I got engaged in a discussion on LinkedIn, on a discussion page for HR professionals, where the question focused on, “How one can keep an employee motivated.”
The comments, again from HR people, focused on motivating employees through appreciation and recognition, having “a good environment,” having good morale where motivation, environment, management and employee relations affect things – and also having monetary benefits, having a speech to inspire them (and that they cannot always be motivated), and that they should be happy to work for your company (I am not sure if the latter meant that they should he happy to have a job or that they should be happy while working for your company).
The contributors also thought that one should also analyze each person personally and be sure that the employee is properly placed according to their strengths and expertise and that they should be assigned, “challenging work that would keep the passion burning.”
Lastly, I thought that this was also an interesting comment:
“Motivation sparks from self. A self-motivated person enjoys everything in life. Other people can just inspire the person. A person who enjoys his or her work can only stay motivated. Money, appreciation, recognition, environment along with work & personal life balance are some factors which helps only after the person is self-motivated. Its my personal view.“
All this is fine well and good. And it makes sense. BUT, will any of these thoughts actually impact work and productivity or quality or anything? My response was as follows:
There is a really great short video by Dan Pink on the theme of defining INTRINSIC motivation — it is animated and 11 minutes long and you can see it here: http://www.youtube.com/watch?v=u6XAPnuFjJc
So, motivation is one thing that is actually pretty well understood. The issue is that organizations tend to focus much more on EXTRINSIC (applied) motivators rather than create a workplace that is engaging. Much of this comes from the work of BF Skinner on animals during the 60s and 70s and those who followed him (like me). It got into schedules of reward and all sorts of things, including superstitious behavior (blowing on the dice to roll a 7, for example).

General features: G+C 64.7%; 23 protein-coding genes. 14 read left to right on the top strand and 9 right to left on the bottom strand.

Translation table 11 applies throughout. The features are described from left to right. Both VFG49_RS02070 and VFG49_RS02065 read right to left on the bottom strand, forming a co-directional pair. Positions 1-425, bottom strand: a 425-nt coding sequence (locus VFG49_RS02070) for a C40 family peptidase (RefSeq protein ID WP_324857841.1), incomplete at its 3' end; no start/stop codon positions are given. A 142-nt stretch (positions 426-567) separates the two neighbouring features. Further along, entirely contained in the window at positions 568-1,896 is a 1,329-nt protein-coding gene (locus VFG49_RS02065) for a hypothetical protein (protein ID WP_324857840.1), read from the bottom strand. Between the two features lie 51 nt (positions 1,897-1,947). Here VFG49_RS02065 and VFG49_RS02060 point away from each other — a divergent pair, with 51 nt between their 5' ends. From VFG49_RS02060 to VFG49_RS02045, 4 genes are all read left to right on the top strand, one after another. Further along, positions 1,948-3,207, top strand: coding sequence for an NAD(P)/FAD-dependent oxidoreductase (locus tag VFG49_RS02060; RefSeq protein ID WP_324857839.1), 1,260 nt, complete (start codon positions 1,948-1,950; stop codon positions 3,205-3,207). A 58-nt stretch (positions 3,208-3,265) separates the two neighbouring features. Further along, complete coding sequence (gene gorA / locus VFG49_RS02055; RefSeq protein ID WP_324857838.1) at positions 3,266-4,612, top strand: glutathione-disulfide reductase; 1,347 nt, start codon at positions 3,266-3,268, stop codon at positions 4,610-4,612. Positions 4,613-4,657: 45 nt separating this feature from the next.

People like Alfie Kohn (Punished by Rewards, etc.) showed many of the downsides, but businesses today spend about 1% of revenues on such extrinsically driven “reward systems” that half of the employees do not even know exist. Obviously, there are mixed levels of effectiveness.
A better approach is to focus on improving the workplace to do a better job of NOT de-motivating workers. Much of my recent writings have been on themes like Dis-Un-Engagement and Dis-Un-Empowerment, focused on getting “leadership” involved to do more to REMOVE those things that workers and work teams find de-motivating.
This kind of initiative can help generate alignment and teamwork and motivation and engagement / involvement to make things better for each and all.
The research shows that people are not engaged, in general. Spending money on a survey that tells you that you have a problem seems a bit foolish — if I were to ask four or five people the same questions, the dis-engagement would be obvious (either theirs or that of others they work with).
A LOT of this stuff ain’t Rocket Science and HR ain’t gonna fix it.
Some things need to be accomplished locally, at the interface of worker and manager; only there will improvements be made. (The exception might be if the feedback and measurement system were changed, since that helps drive behavior. Feedback drives results.)
YOU simply cannot MOTIVATE ME or anyone else. People motivate themselves and offering some “reward” for improvement is going to be a very short-term solution for maybe half of the workers.
As a joke, I could also offer them 10 cents if they were to reply, just to see if I could make my point!
A lot of people think that this is how things work in the workplace, insofar as motivating people for performance:
Needless to say, it might work in the former case until people want and expect even more, and it will certainly work in the latter (until the boss turns his or her back). The latter also generates Compliance, which translates to “very average” performance and there is no motivation to excel.
What we need to do is to remove the things that the people see as getting in the way of them excelling. Almost everyone WANTS to succeed. Let them.
Dr. Scott Simmerman is a designer of team building games and organization improvement tools. Managing Partner of Performance Management Company since 1984, he is an experienced presenter and consultant.
Connect with Scott on Google+ – you can reach Scott at firstname.lastname@example.org
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